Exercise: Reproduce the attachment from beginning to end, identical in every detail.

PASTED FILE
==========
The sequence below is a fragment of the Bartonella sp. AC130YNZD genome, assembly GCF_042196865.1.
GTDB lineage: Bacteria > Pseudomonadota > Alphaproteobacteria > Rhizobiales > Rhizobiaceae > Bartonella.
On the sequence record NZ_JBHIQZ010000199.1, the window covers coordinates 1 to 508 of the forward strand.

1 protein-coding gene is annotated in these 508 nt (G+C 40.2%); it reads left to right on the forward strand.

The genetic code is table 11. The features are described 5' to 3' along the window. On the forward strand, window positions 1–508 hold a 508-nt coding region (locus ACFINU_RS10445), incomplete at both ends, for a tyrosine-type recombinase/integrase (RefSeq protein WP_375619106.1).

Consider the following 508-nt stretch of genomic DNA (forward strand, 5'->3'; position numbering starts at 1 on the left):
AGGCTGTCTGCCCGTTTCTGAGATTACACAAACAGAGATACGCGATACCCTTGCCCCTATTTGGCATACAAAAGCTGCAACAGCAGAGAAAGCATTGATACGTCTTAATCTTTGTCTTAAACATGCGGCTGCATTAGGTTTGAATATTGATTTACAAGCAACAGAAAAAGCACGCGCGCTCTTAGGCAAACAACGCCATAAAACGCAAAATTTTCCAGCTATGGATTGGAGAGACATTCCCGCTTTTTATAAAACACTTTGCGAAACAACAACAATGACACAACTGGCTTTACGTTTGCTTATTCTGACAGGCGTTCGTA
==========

The sequence below is a fragment of the Bartonella sp. AC130YNZD genome, assembly GCF_042196865.1.
GTDB lineage: Bacteria > Pseudomonadota > Alphaproteobacteria > Rhizobiales > Rhizobiaceae > Bartonella.
On the sequence record NZ_JBHIQZ010000199.1, the window covers coordinates 1 to 508 of the forward strand.

1 protein-coding gene is annotated in these 508 nt (G+C 40.2%); it reads left to right on the forward strand.

The genetic code is table 11. The features are described 5' to 3' along the window. On the forward strand, window positions 1–508 hold a 508-nt coding region (locus ACFINU_RS10445), incomplete at both ends, for a tyrosine-type recombinase/integrase (RefSeq protein WP_375619106.1).

Consider the following 508-nt stretch of genomic DNA (forward strand, 5'->3'; position numbering starts at 1 on the left):
AGGCTGTCTGCCCGTTTCTGAGATTACACAAACAGAGATACGCGATACCCTTGCCCCTATTTGGCATACAAAAGCTGCAACAGCAGAGAAAGCATTGATACGTCTTAATCTTTGTCTTAAACATGCGGCTGCATTAGGTTTGAATATTGATTTACAAGCAACAGAAAAAGCACGCGCGCTCTTAGGCAAACAACGCCATAAAACGCAAAATTTTCCAGCTATGGATTGGAGAGACATTCCCGCTTTTTATAAAACACTTTGCGAAACAACAACAATGACACAACTGGCTTTACGTTTGCTTATTCTGACAGGCGTTCGTA